But the real knowledge came as a hobbyist, by building stuff. Lots of stuff. I didn't learn the Smith Chart as a student but by actually needing it. Then there were lots of jobs and this has hit me in my grades. After ten hours of wrestling with some control circuitry I often just couldn't bring myself to study another five hours. Then again, what good does it do to graduate with top grades and not have the foggiest idea of how to make an AGC amp with transistors and for under $1 in parts?

Regards, Joerg

formatting link

Reply to

I read in that Joerg wrote (in ) about 'EE Professors -- Textbook recommendation needed, please!', on Tue, 27 Sep 2005:

I often wonder. I sorted out the electronics for two fellow-students, one of whom got a First. I built lots of audio stuff and FM receivers. Although it wasn't compulsory, I did 7 weeks in production engineering between first and second years (incidentally saving them $$$ for screened cabins by turning the AM radio alignment stations through 90 degrees to eliminate the fluorescent lamp interference), and then 8 weeks in design engineering between second and third years. When I went back for a full-time job, I knew two of the interview board and I'd worked for both of them.

Regards, John Woodgate, OOO - Own Opinions Only.
If everything has been designed, a god designed evolution by natural selection.
 Click to see the full signature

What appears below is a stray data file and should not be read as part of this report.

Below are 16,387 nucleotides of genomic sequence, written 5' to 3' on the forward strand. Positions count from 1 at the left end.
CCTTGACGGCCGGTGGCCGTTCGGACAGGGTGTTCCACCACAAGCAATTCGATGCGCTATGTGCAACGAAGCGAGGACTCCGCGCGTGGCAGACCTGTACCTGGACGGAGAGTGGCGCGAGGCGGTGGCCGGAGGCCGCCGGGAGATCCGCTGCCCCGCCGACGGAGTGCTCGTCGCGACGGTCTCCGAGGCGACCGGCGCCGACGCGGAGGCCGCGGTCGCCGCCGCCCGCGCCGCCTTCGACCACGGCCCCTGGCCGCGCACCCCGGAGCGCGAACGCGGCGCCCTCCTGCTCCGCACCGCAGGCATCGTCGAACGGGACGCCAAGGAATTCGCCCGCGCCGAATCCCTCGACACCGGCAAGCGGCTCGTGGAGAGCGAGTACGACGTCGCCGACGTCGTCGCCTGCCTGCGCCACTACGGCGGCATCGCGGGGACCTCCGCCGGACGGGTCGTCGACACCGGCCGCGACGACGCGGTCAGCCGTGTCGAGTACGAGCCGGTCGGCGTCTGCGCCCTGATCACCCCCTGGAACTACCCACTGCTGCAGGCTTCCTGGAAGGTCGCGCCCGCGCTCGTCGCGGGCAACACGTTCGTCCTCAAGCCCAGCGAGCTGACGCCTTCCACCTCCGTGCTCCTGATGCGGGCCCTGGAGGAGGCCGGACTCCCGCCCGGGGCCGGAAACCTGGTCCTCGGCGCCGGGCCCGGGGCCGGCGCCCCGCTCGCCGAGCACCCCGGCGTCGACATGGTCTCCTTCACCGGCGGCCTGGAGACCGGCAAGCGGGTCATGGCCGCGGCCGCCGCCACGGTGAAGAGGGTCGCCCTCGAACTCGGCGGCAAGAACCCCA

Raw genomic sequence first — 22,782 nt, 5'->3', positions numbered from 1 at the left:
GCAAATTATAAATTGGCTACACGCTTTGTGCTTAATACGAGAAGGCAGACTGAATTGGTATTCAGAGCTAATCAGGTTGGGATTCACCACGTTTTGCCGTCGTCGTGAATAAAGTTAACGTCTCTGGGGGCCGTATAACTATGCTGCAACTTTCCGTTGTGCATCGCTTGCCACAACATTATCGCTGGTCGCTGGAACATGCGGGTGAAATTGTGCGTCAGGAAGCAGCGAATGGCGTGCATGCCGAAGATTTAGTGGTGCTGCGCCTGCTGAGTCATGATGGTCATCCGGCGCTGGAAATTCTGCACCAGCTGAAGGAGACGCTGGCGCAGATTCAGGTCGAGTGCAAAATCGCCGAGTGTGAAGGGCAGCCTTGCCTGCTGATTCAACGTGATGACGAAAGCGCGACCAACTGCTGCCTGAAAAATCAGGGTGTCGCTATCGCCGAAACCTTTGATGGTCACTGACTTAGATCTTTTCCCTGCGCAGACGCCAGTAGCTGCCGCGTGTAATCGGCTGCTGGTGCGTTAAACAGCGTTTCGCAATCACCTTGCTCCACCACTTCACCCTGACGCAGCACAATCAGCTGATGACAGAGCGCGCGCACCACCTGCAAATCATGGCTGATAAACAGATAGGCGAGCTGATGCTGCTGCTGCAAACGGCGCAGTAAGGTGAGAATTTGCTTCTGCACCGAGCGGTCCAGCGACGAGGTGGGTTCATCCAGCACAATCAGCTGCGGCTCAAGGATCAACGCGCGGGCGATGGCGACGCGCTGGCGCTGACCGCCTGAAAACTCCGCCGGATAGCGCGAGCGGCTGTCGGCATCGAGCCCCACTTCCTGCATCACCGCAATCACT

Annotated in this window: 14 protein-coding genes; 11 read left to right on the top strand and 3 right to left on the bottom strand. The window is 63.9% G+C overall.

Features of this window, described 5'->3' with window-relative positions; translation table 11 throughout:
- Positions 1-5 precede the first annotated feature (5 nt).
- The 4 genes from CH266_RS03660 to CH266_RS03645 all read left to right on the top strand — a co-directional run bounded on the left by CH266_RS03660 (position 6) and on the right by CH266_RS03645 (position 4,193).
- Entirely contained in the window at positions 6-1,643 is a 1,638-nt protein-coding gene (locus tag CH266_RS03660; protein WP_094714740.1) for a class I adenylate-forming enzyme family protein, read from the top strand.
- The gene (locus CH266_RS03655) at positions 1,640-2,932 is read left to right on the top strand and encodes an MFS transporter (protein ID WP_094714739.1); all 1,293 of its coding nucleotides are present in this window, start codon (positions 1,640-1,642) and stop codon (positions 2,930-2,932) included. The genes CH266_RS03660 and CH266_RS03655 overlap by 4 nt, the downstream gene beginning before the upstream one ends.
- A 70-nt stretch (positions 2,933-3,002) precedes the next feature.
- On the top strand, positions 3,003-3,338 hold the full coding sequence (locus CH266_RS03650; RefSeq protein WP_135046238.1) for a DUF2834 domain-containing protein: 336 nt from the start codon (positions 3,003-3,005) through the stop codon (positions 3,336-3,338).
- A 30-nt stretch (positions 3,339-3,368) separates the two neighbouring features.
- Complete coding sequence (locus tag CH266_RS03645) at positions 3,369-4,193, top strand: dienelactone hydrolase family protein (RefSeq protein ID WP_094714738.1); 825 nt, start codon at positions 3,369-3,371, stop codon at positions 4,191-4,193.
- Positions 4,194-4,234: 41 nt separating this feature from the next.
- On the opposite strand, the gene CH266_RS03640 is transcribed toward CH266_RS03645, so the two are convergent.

Reply to
John Woodgate

That's the same thing *your* seniors were saying about you in the 60's and 70's...

Reply to
Fred Bloggs

Having been in academia at the time (not EE, but a sideways field where I got to teach EE students) I can tell you that the blame can squarely be laid on VLSI technology in the 80's/early 90's. All the young professors being hired at the time did nothing but VLSI, and all the students pretty much wanted to do nothing but VLSI, because that was where the big bucks were and admittedly that was where most of the excitement was.

It's hard to put your "hands on" those microscopic transistors so instead the students learned computer-based layout tools for their last couple years before graduating. Most of the ones I knew poo-pooed their first couple years where they actually had labs where they put parts together and watched traces on scopes - they only wanted to connect the dots on CRT's, to them that was electronics.


Reply to
Tim Shoppa

No, I know two people who worked at Raytheon. Harry was exactly right. Both of these people were hired back by Raytheon as consultants to rescue the programs they were working on but in both cases it was way too late. One project was for the FAA. Makes me really shy about flying any more.


Reply to
tim gorman

ElectronDepot website is not affiliated with any of the manufacturers or service providers discussed here. All logos and trade names are the property of their respective owners.